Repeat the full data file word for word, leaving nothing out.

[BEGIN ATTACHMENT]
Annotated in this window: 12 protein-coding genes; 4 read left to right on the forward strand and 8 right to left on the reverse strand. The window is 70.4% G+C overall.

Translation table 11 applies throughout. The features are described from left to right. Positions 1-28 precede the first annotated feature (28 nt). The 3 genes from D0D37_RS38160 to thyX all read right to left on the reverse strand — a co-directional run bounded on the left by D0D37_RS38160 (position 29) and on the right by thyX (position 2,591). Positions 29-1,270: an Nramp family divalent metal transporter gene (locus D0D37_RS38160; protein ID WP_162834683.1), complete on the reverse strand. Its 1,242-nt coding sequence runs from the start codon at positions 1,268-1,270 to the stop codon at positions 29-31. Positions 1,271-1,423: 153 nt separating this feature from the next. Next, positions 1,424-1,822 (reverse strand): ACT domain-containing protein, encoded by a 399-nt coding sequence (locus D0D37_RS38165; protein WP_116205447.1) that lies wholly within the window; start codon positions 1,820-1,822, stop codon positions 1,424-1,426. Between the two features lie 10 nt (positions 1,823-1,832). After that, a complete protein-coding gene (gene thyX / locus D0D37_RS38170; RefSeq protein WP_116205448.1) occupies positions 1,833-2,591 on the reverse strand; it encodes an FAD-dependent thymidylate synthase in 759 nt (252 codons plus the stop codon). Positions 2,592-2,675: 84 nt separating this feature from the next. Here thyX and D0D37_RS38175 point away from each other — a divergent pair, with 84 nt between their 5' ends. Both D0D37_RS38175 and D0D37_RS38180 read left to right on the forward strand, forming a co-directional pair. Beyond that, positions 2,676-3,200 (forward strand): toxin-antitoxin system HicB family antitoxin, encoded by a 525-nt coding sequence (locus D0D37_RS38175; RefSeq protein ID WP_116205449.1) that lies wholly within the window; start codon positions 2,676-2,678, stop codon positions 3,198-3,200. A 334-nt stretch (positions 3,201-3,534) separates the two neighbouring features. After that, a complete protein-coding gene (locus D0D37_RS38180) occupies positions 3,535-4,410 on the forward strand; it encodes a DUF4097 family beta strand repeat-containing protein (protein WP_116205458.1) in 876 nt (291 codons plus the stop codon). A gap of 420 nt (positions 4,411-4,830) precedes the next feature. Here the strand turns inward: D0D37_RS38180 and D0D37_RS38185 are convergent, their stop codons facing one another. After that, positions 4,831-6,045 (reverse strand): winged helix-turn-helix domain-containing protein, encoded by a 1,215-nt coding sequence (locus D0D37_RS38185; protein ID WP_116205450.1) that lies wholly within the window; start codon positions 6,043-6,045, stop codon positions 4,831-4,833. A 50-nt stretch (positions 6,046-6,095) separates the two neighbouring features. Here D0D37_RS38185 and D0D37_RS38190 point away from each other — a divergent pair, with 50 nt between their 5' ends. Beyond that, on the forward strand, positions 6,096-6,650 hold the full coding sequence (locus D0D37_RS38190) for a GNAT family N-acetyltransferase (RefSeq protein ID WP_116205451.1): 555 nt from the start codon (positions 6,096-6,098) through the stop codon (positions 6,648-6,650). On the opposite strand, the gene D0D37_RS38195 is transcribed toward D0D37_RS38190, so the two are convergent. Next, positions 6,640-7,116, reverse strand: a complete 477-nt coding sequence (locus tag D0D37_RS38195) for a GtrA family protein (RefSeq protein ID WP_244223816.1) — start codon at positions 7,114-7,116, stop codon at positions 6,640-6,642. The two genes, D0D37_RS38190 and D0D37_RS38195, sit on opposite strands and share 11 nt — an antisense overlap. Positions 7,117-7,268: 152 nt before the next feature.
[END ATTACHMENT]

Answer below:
Annotated in this window: 12 protein-coding genes; 4 read left to right on the forward strand and 8 right to left on the reverse strand. The window is 70.4% G+C overall.

Translation table 11 applies throughout. The features are described from left to right. Positions 1-28 precede the first annotated feature (28 nt). The 3 genes from D0D37_RS38160 to thyX all read right to left on the reverse strand — a co-directional run bounded on the left by D0D37_RS38160 (position 29) and on the right by thyX (position 2,591). Positions 29-1,270: an Nramp family divalent metal transporter gene (locus D0D37_RS38160; protein ID WP_162834683.1), complete on the reverse strand. Its 1,242-nt coding sequence runs from the start codon at positions 1,268-1,270 to the stop codon at positions 29-31. Positions 1,271-1,423: 153 nt separating this feature from the next. Next, positions 1,424-1,822 (reverse strand): ACT domain-containing protein, encoded by a 399-nt coding sequence (locus D0D37_RS38165; protein WP_116205447.1) that lies wholly within the window; start codon positions 1,820-1,822, stop codon positions 1,424-1,426. Between the two features lie 10 nt (positions 1,823-1,832). After that, a complete protein-coding gene (gene thyX / locus D0D37_RS38170; RefSeq protein WP_116205448.1) occupies positions 1,833-2,591 on the reverse strand; it encodes an FAD-dependent thymidylate synthase in 759 nt (252 codons plus the stop codon). Positions 2,592-2,675: 84 nt separating this feature from the next. Here thyX and D0D37_RS38175 point away from each other — a divergent pair, with 84 nt between their 5' ends. Both D0D37_RS38175 and D0D37_RS38180 read left to right on the forward strand, forming a co-directional pair. Beyond that, positions 2,676-3,200 (forward strand): toxin-antitoxin system HicB family antitoxin, encoded by a 525-nt coding sequence (locus D0D37_RS38175; RefSeq protein ID WP_116205449.1) that lies wholly within the window; start codon positions 2,676-2,678, stop codon positions 3,198-3,200. A 334-nt stretch (positions 3,201-3,534) separates the two neighbouring features. After that, a complete protein-coding gene (locus D0D37_RS38180) occupies positions 3,535-4,410 on the forward strand; it encodes a DUF4097 family beta strand repeat-containing protein (protein WP_116205458.1) in 876 nt (291 codons plus the stop codon). A gap of 420 nt (positions 4,411-4,830) precedes the next feature. Here the strand turns inward: D0D37_RS38180 and D0D37_RS38185 are convergent, their stop codons facing one another. After that, positions 4,831-6,045 (reverse strand): winged helix-turn-helix domain-containing protein, encoded by a 1,215-nt coding sequence (locus D0D37_RS38185; protein ID WP_116205450.1) that lies wholly within the window; start codon positions 6,043-6,045, stop codon positions 4,831-4,833. A 50-nt stretch (positions 6,046-6,095) separates the two neighbouring features. Here D0D37_RS38185 and D0D37_RS38190 point away from each other — a divergent pair, with 50 nt between their 5' ends. Beyond that, on the forward strand, positions 6,096-6,650 hold the full coding sequence (locus D0D37_RS38190) for a GNAT family N-acetyltransferase (RefSeq protein ID WP_116205451.1): 555 nt from the start codon (positions 6,096-6,098) through the stop codon (positions 6,648-6,650). On the opposite strand, the gene D0D37_RS38195 is transcribed toward D0D37_RS38190, so the two are convergent. Next, positions 6,640-7,116, reverse strand: a complete 477-nt coding sequence (locus tag D0D37_RS38195) for a GtrA family protein (RefSeq protein ID WP_244223816.1) — start codon at positions 7,114-7,116, stop codon at positions 6,640-6,642. The two genes, D0D37_RS38190 and D0D37_RS38195, sit on opposite strands and share 11 nt — an antisense overlap. Positions 7,117-7,268: 152 nt before the next feature.